March 27, 2013, Oakland, CA – A group of scientists from Children's Hospital Oakland Research Institute and UC Berkeley report the first mapping of genome methylation in the fruit-fly Drosophila melanogaster in their paper "Genome methylation in D. melanogaster is found at specific short motifs and is independent of DNMT2 activity," published this month in Genome Research.
This paper represents a major advance in the study of DNA methylation in insects. No previous study has succeeded in pinpointing the location of DNA methylation in the fly genome. The common opinion in the field was that the fly does not have genomic methylation. But Drs. Sachiko Takayama and Joseph Dhahbi, co-first authors who carried out the key work, and Drs. David Martin and Dario Boffelli, who led the project, found otherwise. The authors were able to detect genomic methylation in the fly by solving the main technical hurdle: fly methylation is relatively rare, and they developed a sensitive method that allowed them to detect it.
Why is this finding important? Methylation is a stable chemical modification of the genome; in humans and other vertebrates it participates in controlling when and where genes are on and off, but its functions in other organisms are not understood. The finding suggests that genome methylation may have a hitherto uncharacterized function. While the authors still do not know what genome methylation does in the fly, they were able to find that the DNA sequence patterns that associate with methylation are very different from the patterns seen in humans, or in other animal or plant species to date.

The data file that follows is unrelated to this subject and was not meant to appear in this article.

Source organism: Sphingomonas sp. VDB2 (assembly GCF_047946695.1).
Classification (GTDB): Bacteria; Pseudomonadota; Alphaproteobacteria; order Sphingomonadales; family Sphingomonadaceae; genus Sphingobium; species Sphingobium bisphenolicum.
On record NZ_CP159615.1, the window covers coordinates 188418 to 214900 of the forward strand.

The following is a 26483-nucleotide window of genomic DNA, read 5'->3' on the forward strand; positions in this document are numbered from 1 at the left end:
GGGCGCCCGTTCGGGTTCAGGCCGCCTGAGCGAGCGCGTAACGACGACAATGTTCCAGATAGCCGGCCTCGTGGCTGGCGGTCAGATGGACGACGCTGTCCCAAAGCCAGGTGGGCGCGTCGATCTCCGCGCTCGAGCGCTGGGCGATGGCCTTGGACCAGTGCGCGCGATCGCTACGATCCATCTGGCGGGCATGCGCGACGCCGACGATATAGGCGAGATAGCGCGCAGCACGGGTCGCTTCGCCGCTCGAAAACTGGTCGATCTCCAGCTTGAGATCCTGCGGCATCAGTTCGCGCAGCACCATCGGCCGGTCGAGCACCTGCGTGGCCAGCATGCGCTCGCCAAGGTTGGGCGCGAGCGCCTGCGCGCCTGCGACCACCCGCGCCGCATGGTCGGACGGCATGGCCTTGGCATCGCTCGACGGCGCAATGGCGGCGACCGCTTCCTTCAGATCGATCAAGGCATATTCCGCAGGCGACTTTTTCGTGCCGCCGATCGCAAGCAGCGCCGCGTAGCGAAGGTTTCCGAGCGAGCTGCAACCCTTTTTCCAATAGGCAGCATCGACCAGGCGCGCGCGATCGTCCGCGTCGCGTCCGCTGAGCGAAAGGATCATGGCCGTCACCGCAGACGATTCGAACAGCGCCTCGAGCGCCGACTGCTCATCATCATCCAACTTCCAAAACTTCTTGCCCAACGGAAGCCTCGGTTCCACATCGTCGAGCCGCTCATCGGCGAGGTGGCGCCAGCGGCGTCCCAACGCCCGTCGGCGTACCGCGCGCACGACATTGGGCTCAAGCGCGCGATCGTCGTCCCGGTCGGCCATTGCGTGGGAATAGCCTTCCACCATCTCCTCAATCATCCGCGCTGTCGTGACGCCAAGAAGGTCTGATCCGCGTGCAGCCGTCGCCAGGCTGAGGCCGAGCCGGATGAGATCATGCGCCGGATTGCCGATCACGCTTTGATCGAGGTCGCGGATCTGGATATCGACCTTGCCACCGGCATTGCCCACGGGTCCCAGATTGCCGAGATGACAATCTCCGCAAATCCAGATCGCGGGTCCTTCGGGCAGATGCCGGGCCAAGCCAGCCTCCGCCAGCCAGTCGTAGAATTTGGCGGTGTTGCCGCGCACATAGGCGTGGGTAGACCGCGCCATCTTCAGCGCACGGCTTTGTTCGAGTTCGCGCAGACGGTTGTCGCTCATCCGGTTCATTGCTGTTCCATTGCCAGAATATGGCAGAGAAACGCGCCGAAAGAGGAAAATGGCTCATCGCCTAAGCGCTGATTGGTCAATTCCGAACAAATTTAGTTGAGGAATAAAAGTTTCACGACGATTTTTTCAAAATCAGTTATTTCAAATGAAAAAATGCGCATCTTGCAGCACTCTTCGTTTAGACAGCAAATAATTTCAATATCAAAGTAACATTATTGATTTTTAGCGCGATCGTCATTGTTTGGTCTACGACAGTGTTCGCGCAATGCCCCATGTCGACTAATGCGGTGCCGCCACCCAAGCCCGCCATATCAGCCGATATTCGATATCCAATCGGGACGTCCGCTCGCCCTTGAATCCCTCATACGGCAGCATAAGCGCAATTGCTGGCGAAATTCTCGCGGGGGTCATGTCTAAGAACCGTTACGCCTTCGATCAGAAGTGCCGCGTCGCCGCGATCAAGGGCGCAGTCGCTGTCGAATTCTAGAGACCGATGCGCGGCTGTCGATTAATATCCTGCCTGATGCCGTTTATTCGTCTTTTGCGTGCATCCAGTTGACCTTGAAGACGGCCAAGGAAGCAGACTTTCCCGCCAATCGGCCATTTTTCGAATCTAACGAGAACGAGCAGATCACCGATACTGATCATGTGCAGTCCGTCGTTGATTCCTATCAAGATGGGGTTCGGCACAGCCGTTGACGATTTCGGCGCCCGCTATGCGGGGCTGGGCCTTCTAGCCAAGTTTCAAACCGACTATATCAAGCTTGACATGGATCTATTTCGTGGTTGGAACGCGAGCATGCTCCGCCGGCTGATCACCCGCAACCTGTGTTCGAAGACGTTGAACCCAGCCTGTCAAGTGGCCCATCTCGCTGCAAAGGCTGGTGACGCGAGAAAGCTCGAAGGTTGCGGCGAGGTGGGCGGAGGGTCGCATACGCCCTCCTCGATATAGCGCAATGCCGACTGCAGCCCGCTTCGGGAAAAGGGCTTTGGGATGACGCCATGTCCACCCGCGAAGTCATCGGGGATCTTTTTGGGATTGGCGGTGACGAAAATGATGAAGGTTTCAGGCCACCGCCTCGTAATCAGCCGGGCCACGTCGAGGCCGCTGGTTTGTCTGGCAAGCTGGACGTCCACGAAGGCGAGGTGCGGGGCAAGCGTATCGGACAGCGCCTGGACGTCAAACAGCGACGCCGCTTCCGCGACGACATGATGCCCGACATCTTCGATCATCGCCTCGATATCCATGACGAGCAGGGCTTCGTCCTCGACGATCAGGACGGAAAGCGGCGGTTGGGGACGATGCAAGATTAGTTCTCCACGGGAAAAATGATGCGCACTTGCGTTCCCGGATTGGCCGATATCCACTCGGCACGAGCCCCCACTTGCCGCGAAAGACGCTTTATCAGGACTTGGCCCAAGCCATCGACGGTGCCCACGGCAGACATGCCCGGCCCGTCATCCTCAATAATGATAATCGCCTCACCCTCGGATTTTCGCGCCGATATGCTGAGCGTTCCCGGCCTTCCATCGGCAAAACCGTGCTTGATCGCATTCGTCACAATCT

Drosophila is one of the classic model organisms, with very well established tools to study its biology. The researchers' description of methylation in the fly will facilitate the use of this powerful experimental system to study methylation. Drosophila has only one known enzyme that could establish DNA methylation, and the researchers show that this enzyme is not responsible for the methylation patterns they detected. The fly genome has been studied very deeply, but the finding suggests that a new enzyme lies undiscovered within it.
The research team also included additional researchers from CHORI and UC Berkeley. For a link to the paper and its authors, please click here.
About Children's Hospital & Research Center Oakland
Children's Hospital & Research Center Oakland is a premier, not-for-profit medical center for children in Northern California, and is the only hospital in the East Bay 100% devoted to pediatrics. Children's Oakland affiliated with UCSF Benioff Children's Hospital on January 1, 2014. Children's Oakland is a national leader in many pediatric specialties including hematology/oncology, neonatology, cardiology, orthopaedics, sports medicine, and neurosurgery. The hospital is one of only two solely designated California Level 1 pediatric trauma centers in the region, and has one of largest pediatric intensive care units in Northern California. Children's Oakland has 190 licensed beds, over 500 physicians in 43 specialties, more than 2,600 employees, and a consolidated annual operating budget of more than $500 million. Children's is also a leading teaching hospital with an outstanding pediatric residency program and a number of unique pediatric subspecialty fellowship programs.
Children's research arm, Children's Hospital Oakland Research Institute (CHORI), is internationally known for its basic and clinical research. CHORI is at the forefront of translating research into interventions for treating and preventing human diseases. CHORI has 250 members of its investigative staff, a budget of about $50 million, and is ranked among the nation's top ten research centers for National Institutes of Health funding to children's hospitals. For more information, go to http://www.childrenshospitaloakland.org and http://www.chori.org.
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